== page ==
News release: State legislators offer ‘win-win’ compromise to Lightfoot that would fund homelessness without sacrificing revenues for deficit reduction

 STATE LAWMAKERS’ ADJUSTMENT TO LIGHTFOOT’S PROPOSED TAX INCREASE ON PROPERTY SALES WOULD PRODUCE NEEDED REVENUE FOR BOTH GOALS 

Chicago Mayor Lori Lightfoot has yet to respond to a proposal that would produce a “win-win” outcome for both her and a faction of lawmakers currently opposed to her bid to obtain state authorization to increase the city’s tax on property sales.

The attempted compromise would modify Lightfoot’s proposal to raise the rate of Chicago’s Real Estate Transfer Tax (RETT) on sales of elite properties, yielding sufficient revenue to boost city funding to provide affordable housing for Chicagoans experiencing homlessness– a plan the Mayor promised to support during her campaign for office – without diminishing revenues she said she needs to trim the budget deficit.

Under the concept presented to the Mayor last week, the city would adjust the graduated structure of Lightfoot’s RETT increase by 1.) changing the rate for property sales worth more than $10 million from the 2.55 percent that Lightfoot proposed to 4 percent, with the rate applying only to the portion of the sale over $10 million, not the entire sale; and 2.) apply the rate that Lightfoot has proposed for properties sold for between $1 million and $3 million to those also sold for more than  $750,000. The counter proposal also ensures that any property sold for less than $800,000 would receive a tax cut. This equates to roughly 70% of property transactions in the city.

Capitol Fax: Tax proposal floated

Crain’s Chicago Business, Greg Hinz: Lightfoot’s tax plan is in trouble in Springfield

State lawmakers who devised the compromise sought to work together with the Mayor’s administration to advance the idea, but their overture has elicited no response.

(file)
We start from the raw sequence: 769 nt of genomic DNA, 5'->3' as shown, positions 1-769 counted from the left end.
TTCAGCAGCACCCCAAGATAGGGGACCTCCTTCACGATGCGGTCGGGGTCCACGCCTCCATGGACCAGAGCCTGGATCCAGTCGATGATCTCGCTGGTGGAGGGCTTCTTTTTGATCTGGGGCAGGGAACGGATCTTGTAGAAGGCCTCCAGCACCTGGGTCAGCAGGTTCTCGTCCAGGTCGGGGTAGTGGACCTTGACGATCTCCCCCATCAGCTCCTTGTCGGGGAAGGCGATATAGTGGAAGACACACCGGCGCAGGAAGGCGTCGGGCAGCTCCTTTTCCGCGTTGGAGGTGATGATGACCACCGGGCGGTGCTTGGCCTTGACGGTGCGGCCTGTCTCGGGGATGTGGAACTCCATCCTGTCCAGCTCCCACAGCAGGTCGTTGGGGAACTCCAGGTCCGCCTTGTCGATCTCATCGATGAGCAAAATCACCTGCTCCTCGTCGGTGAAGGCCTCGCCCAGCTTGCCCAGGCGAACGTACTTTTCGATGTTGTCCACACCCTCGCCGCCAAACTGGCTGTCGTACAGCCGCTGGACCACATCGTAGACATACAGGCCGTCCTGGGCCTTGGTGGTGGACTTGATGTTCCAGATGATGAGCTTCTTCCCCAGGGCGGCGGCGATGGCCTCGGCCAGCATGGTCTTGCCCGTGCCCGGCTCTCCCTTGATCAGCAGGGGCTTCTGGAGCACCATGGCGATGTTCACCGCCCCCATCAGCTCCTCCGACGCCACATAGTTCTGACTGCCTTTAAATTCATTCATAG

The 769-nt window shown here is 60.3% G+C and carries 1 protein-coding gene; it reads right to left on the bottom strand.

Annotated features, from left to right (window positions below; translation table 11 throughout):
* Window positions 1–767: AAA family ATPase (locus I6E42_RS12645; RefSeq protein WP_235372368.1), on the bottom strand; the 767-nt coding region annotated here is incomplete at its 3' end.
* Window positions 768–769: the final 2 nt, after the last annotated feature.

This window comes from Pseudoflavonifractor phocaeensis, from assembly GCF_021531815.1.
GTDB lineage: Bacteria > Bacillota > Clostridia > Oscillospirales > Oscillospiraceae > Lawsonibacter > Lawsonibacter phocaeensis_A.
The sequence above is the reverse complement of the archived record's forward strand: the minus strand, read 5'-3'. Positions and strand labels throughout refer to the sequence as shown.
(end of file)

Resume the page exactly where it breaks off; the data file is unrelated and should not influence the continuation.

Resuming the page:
“I can’t emphasize enough that we see this proposal as a “win-win” opportunity for everyone,” said Representative Theresa Mah. “It leaves the money that Mayor Lightfoot had budgeted to curb the deficit unscathed, but it also honors her campaign commitment to support a dedicated revenue stream to combat homelessness by investing in permanent, supportive housing. This is what our city desperately needs after generations of chronic under-funding at the city level.”

During her campaign for office, Lightfoot repeatedly promised to seek a RETT increase exclusively to address glaring housing needs in the city.  Advocates with the Bring Chicago Home (BCH) coalition have pressed the Mayor to uphold her promise and last week, 13 state lawmakers – including 10 representing districts that include areas of the city – cautioned Lightfoot that they could not support her quest for legislative approval of a RETT increase unless the Mayor made good on that pledge.

Lawmakers pointed out that their proposed amendment to the RETT increase would meet the Mayor’s goals for shrinking the budget deficit – ostensibly sparing her any need to consider a property tax increase – while concentrating the impacts on a small fraction of the city properties sold at high to ultra-high prices.

“A budget is a moral document and here is a way for us to fund homelessness and address our budget needs without having to go the route of a property tax increase,” said Senator Robert Peters. “We hope to be able to work together on this common-sense solution.”

Crain’s Chicago Business, Op-Ed: A way to reduce homelessness – and the deficit – here

Meanwhile, the fate of more than 86,000 homeless residents in Chicago remains in the balance, as Lightfoot prepares to renew efforts next week to shepherd a RETT increase through Springfield.

Without supplementary funding from the RETT increase, aid to Chicagoans experiencing homelessness will increase by a paltry $5 million in Lightfoot’s proposed 2020 budget, ensuring that her spending to combat the problem remains mired near the bottom among U.S. cities with the largest homeless populations.

In a study it conducted earlier this year based on an analysis of U.S. Census data, the Chicago Coalition for the Homeless found that:

·       21 percent of all homeless Chicago adults are employed, but still can’t afford a permanent roof over their heads.

·       28 percent of all homeless Chicago adults had some college education or had obtained a degree.

·       24 percent of all homeless Chicagoans are children.

The report tallied a total of 86,324 Chicago residents experiencing homelessness.

Contact: Mike Truppa – miketruppa@gmail.com